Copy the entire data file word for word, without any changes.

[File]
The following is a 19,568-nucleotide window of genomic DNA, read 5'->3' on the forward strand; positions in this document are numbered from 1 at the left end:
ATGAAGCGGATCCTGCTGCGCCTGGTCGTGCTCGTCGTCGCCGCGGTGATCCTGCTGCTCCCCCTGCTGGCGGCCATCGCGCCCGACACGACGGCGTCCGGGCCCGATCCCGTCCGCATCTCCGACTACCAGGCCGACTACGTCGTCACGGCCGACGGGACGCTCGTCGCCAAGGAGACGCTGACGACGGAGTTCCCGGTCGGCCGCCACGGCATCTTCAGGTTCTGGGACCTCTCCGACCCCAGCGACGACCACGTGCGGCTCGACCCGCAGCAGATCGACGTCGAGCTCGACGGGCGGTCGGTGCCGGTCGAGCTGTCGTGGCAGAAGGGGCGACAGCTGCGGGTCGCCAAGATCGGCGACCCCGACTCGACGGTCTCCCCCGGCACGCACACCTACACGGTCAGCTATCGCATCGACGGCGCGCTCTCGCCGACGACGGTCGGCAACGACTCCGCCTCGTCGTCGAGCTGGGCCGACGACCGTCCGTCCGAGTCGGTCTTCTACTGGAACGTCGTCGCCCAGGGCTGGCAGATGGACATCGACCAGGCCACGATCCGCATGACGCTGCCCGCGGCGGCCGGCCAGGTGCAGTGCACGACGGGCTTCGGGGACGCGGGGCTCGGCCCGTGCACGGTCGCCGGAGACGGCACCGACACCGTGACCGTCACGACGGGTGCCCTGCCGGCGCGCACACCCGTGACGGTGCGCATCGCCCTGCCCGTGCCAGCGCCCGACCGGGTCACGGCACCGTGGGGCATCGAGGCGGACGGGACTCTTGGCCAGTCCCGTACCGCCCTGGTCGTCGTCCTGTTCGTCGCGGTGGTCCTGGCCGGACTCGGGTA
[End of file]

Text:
The following is a 19,568-nucleotide window of genomic DNA, read 5'->3' on the forward strand; positions in this document are numbered from 1 at the left end:
ATGAAGCGGATCCTGCTGCGCCTGGTCGTGCTCGTCGTCGCCGCGGTGATCCTGCTGCTCCCCCTGCTGGCGGCCATCGCGCCCGACACGACGGCGTCCGGGCCCGATCCCGTCCGCATCTCCGACTACCAGGCCGACTACGTCGTCACGGCCGACGGGACGCTCGTCGCCAAGGAGACGCTGACGACGGAGTTCCCGGTCGGCCGCCACGGCATCTTCAGGTTCTGGGACCTCTCCGACCCCAGCGACGACCACGTGCGGCTCGACCCGCAGCAGATCGACGTCGAGCTCGACGGGCGGTCGGTGCCGGTCGAGCTGTCGTGGCAGAAGGGGCGACAGCTGCGGGTCGCCAAGATCGGCGACCCCGACTCGACGGTCTCCCCCGGCACGCACACCTACACGGTCAGCTATCGCATCGACGGCGCGCTCTCGCCGACGACGGTCGGCAACGACTCCGCCTCGTCGTCGAGCTGGGCCGACGACCGTCCGTCCGAGTCGGTCTTCTACTGGAACGTCGTCGCCCAGGGCTGGCAGATGGACATCGACCAGGCCACGATCCGCATGACGCTGCCCGCGGCGGCCGGCCAGGTGCAGTGCACGACGGGCTTCGGGGACGCGGGGCTCGGCCCGTGCACGGTCGCCGGAGACGGCACCGACACCGTGACCGTCACGACGGGTGCCCTGCCGGCGCGCACACCCGTGACGGTGCGCATCGCCCTGCCCGTGCCAGCGCCCGACCGGGTCACGGCACCGTGGGGCATCGAGGCGGACGGGACTCTTGGCCAGTCCCGTACCGCCCTGGTCGTCGTCCTGTTCGTCGCGGTGGTCCTGGCCGGACTCGGGTA